NEWS 7.5.21: Heat, Deadly Motorcycle Crash, Yankton Drowning, C-19 Hospitalization Increase, & More
The National Weather Service issued a heat advisory for a large portion of Siouxland until eight tonight.
Officials in the weather service in Sioux Falls say similar to yesterday, hot and humid conditions will be occurring this afternoon across the region. Heat index values will range from 95 to 105 degrees in most areas. They advise people drink plenty of water and stay out of the sun if possible.
Investigators say two of three motorcycle drivers involved in a three-bike crash last week were killed in the collision, while the other was hospitalized with serious injuries. The Sioux City Journal reports that the crash happened just after 9:30 p.m. Friday on a county road south of Storm Lake in northwestern Iowa. The Iowa State Patrol says a motorcycle driven by 39-year-old Luis Angel Garcia Contreras, of Storm Lake, made a U-turn into the paths of the two other motorcycles driven by 28-year-old Phya Soe Aung and 30-year-old Martin de Jesus Cruz. Aung and Cruz died at the scene. Contreras was taken to a local hospital.
Officials say the body of a 16-year-old northeastern Nebraska boy has been recovered from Lake Yankton, which lies on the Nebraska/South Dakota border. The Nebraska Game and Parks Commission says witnesses reported the teen fell into the water from a float as he tried to cross the lake on it Sunday afternoon and did not resurface. Five Nebraska conservation officers responded, along with officials from the Cedar County Sheriff’s, US Army Corps of Engineers and South Dakota Game, Fish and Parks. The boy's body was found around 8:30 p.m. His name has not yet been released.
COVID-19 hospitalizations in Iowa have remained below 100 for the past two months. But they have been trending upwards in recent days.
One expert is concerned hospitalizations could further increase if more Iowans don’t get vaccinated.
Leyla Best is an infectious disease specialist with UnityPoint in Des Moines.
She says she’s concerned because vaccination rates have plateaued and the highly transmittable Delta variant is circulating in the state.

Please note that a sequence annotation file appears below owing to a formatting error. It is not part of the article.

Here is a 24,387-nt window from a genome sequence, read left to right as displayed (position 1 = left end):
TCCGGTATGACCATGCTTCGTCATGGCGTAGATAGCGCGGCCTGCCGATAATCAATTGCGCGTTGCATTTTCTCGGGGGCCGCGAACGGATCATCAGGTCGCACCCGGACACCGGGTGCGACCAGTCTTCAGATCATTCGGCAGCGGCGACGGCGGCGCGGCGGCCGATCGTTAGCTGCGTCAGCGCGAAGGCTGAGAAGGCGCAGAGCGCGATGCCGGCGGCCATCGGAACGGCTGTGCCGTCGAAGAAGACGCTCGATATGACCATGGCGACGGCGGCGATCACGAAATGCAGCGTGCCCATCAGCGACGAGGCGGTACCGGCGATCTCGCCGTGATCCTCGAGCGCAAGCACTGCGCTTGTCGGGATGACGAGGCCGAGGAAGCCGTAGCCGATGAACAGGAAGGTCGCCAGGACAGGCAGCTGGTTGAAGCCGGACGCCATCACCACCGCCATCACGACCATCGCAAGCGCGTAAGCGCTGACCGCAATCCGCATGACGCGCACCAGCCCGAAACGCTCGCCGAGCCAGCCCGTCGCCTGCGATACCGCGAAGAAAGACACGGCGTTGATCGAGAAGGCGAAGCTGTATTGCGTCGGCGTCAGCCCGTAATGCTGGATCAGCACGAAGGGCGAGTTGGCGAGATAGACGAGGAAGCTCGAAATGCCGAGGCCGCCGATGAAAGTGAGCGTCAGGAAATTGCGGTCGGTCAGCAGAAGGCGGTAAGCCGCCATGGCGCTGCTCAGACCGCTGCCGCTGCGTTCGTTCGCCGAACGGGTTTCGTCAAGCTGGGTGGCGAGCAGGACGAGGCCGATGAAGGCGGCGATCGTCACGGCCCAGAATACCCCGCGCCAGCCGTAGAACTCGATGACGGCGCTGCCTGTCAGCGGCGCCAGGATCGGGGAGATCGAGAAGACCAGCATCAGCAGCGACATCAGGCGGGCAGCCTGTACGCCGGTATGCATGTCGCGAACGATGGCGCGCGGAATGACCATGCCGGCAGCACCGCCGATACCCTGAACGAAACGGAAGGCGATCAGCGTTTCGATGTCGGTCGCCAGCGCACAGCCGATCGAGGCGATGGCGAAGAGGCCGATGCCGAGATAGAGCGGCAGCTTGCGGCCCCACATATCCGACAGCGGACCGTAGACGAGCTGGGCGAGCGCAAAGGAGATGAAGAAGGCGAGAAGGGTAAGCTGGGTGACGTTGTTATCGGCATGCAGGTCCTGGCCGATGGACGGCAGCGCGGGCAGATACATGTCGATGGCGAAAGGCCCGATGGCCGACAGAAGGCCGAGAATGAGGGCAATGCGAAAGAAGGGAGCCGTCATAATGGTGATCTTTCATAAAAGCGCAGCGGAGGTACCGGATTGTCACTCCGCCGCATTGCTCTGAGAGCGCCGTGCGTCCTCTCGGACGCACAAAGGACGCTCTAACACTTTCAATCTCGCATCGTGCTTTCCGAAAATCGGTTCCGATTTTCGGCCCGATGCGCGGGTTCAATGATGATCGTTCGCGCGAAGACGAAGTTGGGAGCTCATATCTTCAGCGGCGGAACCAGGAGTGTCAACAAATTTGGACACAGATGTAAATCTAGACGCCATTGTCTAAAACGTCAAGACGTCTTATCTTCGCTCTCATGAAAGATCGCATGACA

“We need to understand that the more vaccines in arms, the less transmission of the virus among the community, and therefore the less risk of more mutations and less variants as well as threatening our way back to normalcy.”
Best says more than 90 percent of admissions are unvaccinated people. The rest have compromised immune systems.
Around 60 percent of adult Iowans have been fully vaccinated.
The Iowa Department of Public Health says starting on July 7th, it will slow down the number of updates posted on the state coronavirus website. The state agency plans to shut down the site all together later this summer. And, move weekly updates to the health department’s website.
The positivity rate in Woodbury County is 3% with 11 new cases added in seven days. There have been 230 deaths due to complications of the virus with 6,146 statewide during the pandemic.
PIERRE, S.D. (AP) — South Dakota Attorney General Jason Ravnsborg has been elected to serve as the vice chairman of a bipartisan group of attorneys general. As vice chairman of the Conference of Western Attorneys General, Ravnsborg will also serve on the group’s executive board. The conference addresses emerging legal topics and common areas of interest to the west including water, fish and wildlife, public lands, minerals, energy, environment and Native American law. The group includes 18 member states and territories. Ravnsborg gained the approval of his peers despite three misdemeanor charges currently pending against him related to his driving the night he struck and killed Joe Boever along a highway last September.